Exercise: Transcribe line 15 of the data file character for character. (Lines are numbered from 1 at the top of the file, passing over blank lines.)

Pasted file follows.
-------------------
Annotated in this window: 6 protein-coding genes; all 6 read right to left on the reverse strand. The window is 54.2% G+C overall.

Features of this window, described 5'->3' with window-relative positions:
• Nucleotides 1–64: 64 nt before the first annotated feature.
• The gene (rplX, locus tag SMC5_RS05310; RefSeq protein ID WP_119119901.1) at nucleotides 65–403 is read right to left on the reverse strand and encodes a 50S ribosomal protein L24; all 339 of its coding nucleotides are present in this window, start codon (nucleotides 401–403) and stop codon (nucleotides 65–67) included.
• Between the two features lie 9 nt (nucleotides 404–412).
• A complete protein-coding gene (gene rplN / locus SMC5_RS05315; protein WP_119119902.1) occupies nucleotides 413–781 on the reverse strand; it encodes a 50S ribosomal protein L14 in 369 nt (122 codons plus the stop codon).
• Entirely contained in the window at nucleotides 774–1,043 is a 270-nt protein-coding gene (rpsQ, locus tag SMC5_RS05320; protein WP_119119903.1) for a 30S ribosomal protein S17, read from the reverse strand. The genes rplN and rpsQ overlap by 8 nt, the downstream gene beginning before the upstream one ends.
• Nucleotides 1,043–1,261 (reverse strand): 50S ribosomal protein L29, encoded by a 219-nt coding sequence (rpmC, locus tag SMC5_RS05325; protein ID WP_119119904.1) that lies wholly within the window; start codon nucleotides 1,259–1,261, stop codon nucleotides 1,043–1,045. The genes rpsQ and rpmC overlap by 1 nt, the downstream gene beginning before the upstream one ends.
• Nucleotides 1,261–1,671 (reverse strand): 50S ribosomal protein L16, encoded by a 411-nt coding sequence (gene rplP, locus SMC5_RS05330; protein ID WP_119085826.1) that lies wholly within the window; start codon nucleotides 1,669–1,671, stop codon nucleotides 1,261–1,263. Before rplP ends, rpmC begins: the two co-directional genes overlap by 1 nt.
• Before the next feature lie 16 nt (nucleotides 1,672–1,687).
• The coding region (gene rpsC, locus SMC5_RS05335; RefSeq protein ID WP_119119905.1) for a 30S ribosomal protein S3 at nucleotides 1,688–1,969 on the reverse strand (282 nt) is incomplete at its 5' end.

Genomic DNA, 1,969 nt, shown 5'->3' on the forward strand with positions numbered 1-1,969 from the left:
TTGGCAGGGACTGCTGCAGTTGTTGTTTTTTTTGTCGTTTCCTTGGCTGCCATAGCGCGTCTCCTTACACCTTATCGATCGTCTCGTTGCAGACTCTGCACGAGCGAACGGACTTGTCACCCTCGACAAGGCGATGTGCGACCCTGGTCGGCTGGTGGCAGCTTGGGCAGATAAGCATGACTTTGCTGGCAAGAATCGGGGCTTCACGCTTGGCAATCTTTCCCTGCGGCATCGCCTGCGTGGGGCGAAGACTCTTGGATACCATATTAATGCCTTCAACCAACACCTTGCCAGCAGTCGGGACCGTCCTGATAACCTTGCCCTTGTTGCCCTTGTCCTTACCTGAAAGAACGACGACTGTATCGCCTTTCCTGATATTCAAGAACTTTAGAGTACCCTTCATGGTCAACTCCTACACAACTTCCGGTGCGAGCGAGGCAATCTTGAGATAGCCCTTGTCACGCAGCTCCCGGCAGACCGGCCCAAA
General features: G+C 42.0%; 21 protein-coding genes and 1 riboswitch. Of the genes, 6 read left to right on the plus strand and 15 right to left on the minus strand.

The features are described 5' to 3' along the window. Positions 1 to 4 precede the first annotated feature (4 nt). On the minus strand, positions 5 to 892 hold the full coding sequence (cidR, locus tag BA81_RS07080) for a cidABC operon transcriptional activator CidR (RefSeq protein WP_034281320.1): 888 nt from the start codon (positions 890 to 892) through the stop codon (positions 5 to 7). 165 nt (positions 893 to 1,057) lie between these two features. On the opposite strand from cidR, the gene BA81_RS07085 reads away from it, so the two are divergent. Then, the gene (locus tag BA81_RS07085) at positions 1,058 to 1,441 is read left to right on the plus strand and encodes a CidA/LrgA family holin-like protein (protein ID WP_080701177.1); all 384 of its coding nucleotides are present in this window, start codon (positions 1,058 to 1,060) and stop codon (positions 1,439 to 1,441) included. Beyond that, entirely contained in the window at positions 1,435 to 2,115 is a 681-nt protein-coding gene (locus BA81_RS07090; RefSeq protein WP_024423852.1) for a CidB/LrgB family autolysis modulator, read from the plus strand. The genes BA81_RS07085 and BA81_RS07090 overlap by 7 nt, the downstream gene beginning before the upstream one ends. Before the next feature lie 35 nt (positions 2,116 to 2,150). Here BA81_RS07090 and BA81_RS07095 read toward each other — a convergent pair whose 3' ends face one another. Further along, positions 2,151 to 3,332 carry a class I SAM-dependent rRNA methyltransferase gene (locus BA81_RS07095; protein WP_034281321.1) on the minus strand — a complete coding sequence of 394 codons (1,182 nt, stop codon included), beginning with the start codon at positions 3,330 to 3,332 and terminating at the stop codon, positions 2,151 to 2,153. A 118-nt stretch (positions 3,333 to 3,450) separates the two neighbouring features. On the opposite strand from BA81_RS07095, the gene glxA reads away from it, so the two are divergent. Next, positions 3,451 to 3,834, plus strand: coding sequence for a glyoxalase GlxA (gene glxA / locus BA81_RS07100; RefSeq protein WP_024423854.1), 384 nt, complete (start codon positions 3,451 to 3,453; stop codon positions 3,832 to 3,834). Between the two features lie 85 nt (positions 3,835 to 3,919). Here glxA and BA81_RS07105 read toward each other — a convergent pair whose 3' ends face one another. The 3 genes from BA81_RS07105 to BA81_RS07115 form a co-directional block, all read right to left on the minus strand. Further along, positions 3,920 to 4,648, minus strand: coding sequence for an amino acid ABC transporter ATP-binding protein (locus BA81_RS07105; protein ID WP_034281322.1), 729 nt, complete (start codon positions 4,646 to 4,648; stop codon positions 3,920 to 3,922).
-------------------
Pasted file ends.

The features are described 5' to 3' along the window. Positions 1 to 4 precede the first annotated feature (4 nt). On the minus strand, positions 5 to 892 hold the full coding sequence (cidR, locus tag BA81_RS07080) for a cidABC operon transcriptional activator CidR (RefSeq protein WP_034281320.1): 888 nt from the start codon (positions 890 to 892) through the stop codon (positions 5 to 7). 165 nt (positions 893 to 1,057) lie between these two features. On the opposite strand from cidR, the gene BA81_RS07085 reads away from it, so the two are divergent. Then, the gene (locus tag BA81_RS07085) at positions 1,058 to 1,441 is read left to right on the plus strand and encodes a CidA/LrgA family holin-like protein (protein ID WP_080701177.1); all 384 of its coding nucleotides are present in this window, start codon (positions 1,058 to 1,060) and stop codon (positions 1,439 to 1,441) included. Beyond that, entirely contained in the window at positions 1,435 to 2,115 is a 681-nt protein-coding gene (locus BA81_RS07090; RefSeq protein WP_024423852.1) for a CidB/LrgB family autolysis modulator, read from the plus strand. The genes BA81_RS07085 and BA81_RS07090 overlap by 7 nt, the downstream gene beginning before the upstream one ends. Before the next feature lie 35 nt (positions 2,116 to 2,150). Here BA81_RS07090 and BA81_RS07095 read toward each other — a convergent pair whose 3' ends face one another. Further along, positions 2,151 to 3,332 carry a class I SAM-dependent rRNA methyltransferase gene (locus BA81_RS07095; protein WP_034281321.1) on the minus strand — a complete coding sequence of 394 codons (1,182 nt, stop codon included), beginning with the start codon at positions 3,330 to 3,332 and terminating at the stop codon, positions 2,151 to 2,153. A 118-nt stretch (positions 3,333 to 3,450) separates the two neighbouring features. On the opposite strand from BA81_RS07095, the gene glxA reads away from it, so the two are divergent. Next, positions 3,451 to 3,834, plus strand: coding sequence for a glyoxalase GlxA (gene glxA / locus BA81_RS07100; RefSeq protein WP_024423854.1), 384 nt, complete (start codon positions 3,451 to 3,453; stop codon positions 3,832 to 3,834). Between the two features lie 85 nt (positions 3,835 to 3,919). Here glxA and BA81_RS07105 read toward each other — a convergent pair whose 3' ends face one another. The 3 genes from BA81_RS07105 to BA81_RS07115 form a co-directional block, all read right to left on the minus strand. Further along, positions 3,920 to 4,648, minus strand: coding sequence for an amino acid ABC transporter ATP-binding protein (locus BA81_RS07105; protein ID WP_034281322.1), 729 nt, complete (start codon positions 4,646 to 4,648; stop codon positions 3,920 to 3,922).